Over-teaching the Civil Rights Movement to prevent further change

I remember distinctly one day in a high school history class when we were about to start “learning” about the Civil Rights Movement…again. You could almost hear the collective unvoiced groan of the class. I had leaned over and said to a couple friends, “I think the Civil Rights Movement is the most over-taught thing in school. Yeah, MLK was a great person..we get it already.” They were all nods and yeahs.

While at the time we were just reveling in our (armchair) defiance of the education system, I realized today that this sentiment was actually an indication something deeper. The over-teaching of the Civil Rights Movement de-sensitized us to what had taken place. Continue reading “Over-teaching the Civil Rights Movement to prevent further change”

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Balancing Ideologies with Identity & Embracing Change: a reflection on the film “My Dinner with Andre”

My Dinner with Andre is one of those rare films that overtly questions the ideologies we have accepted as the norm, the truth, and the system to live by. Though it is an older film (and focuses on the experiences of two middle class Americans who live in New York City and work in the theater), I think there are some timeless questions and ideas that apply to any individual struggling with identity or discontent in their lives. Continue reading “Balancing Ideologies with Identity & Embracing Change: a reflection on the film “My Dinner with Andre””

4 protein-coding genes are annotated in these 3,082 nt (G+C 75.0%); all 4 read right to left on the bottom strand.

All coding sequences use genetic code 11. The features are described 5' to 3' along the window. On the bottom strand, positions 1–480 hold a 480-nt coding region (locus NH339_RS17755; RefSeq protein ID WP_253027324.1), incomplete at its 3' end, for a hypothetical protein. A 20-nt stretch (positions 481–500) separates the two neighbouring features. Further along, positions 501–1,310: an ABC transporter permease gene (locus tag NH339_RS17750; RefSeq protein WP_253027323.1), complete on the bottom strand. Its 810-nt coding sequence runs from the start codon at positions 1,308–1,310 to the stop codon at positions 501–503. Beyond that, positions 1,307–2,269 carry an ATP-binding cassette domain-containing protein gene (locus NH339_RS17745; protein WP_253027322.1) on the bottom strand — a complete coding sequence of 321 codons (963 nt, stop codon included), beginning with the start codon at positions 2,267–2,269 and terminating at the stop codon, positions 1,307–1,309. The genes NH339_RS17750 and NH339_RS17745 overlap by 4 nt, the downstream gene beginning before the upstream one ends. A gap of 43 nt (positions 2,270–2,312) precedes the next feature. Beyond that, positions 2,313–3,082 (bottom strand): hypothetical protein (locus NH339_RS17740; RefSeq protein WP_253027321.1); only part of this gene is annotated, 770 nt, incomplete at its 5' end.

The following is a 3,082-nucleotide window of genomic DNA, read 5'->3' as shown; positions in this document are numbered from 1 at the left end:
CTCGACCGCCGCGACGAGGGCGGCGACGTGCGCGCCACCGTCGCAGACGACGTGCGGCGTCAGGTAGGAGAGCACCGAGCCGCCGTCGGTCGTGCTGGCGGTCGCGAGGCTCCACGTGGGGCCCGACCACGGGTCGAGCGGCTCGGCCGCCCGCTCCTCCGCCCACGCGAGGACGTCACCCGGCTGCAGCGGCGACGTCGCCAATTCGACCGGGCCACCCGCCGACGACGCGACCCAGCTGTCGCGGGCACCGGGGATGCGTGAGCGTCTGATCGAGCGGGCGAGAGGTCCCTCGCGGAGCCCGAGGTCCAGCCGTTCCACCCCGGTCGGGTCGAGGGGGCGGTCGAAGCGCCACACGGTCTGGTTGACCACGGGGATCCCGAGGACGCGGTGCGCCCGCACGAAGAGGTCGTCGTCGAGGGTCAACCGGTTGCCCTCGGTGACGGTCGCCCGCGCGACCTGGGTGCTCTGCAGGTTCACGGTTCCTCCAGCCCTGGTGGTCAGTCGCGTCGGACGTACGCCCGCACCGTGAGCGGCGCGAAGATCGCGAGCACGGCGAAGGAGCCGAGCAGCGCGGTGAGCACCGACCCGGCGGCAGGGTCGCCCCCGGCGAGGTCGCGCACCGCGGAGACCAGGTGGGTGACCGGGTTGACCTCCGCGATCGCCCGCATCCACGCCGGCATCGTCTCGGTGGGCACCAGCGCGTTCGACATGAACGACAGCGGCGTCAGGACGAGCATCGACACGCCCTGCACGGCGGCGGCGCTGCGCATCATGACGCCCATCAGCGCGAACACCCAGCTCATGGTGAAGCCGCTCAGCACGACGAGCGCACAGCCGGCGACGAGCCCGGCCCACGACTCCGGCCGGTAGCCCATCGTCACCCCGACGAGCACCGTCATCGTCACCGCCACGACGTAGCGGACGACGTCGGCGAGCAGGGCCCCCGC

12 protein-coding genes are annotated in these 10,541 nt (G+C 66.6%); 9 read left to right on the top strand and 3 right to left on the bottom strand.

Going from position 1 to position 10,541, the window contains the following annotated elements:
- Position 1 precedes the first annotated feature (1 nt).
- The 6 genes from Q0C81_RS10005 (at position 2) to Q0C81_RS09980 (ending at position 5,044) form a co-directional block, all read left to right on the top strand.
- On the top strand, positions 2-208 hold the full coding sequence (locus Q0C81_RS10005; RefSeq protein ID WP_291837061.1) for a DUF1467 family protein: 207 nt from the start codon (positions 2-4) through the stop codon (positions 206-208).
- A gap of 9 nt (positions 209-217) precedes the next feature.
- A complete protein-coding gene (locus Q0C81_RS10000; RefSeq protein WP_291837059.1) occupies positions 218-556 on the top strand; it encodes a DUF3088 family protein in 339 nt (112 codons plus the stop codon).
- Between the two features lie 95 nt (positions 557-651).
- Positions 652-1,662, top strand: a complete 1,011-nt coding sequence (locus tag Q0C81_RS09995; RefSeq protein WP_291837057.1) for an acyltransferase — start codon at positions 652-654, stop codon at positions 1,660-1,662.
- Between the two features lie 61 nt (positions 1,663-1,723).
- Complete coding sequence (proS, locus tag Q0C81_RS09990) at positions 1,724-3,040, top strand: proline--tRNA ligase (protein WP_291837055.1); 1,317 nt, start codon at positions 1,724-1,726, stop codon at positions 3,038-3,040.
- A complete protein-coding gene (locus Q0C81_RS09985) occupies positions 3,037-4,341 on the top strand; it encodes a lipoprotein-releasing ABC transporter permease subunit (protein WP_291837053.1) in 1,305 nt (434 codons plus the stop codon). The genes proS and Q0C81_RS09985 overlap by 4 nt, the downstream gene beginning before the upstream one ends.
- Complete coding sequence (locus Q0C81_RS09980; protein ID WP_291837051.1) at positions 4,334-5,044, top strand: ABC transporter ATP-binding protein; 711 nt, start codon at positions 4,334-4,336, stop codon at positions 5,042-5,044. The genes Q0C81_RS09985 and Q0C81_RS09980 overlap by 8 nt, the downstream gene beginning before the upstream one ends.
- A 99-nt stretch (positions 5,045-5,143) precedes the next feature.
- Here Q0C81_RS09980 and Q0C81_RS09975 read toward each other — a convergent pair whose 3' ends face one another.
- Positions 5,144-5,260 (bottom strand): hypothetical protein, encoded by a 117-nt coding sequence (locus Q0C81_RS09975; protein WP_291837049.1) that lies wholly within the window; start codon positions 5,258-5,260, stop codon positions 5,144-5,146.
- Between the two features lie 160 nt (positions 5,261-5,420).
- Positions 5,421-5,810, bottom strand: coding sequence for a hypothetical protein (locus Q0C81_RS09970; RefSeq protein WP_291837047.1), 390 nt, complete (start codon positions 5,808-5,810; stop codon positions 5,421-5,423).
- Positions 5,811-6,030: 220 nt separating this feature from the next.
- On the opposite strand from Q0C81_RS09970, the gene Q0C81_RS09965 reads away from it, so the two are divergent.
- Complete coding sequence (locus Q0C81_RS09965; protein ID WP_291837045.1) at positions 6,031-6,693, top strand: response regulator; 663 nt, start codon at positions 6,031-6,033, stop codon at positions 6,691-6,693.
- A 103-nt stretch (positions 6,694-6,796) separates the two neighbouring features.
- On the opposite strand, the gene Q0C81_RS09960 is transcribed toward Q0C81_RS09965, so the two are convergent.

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What the Saimin?

tl;dr – Find out where food/dishes came from. Eat more kalo.

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I’ve been inspired recently by Dåkot-ta Alcantara-camacho who is opening up conversations about the Chamorro language – pointing out influences of Spanish colonization and promoting the actual indigenous word/phrase.

So here’s my bit for today about food words/names used in Hawai`i:


Today a haole bought a grab-and-go noodle dish, and asked if it should be eaten hot or cold, “because I know sometimes saimin is eaten cold,” he said. The type of noodle was 米粉… which is never eaten cold (unless it’s leftovers and I’m too lazy to warm it up). I was confused.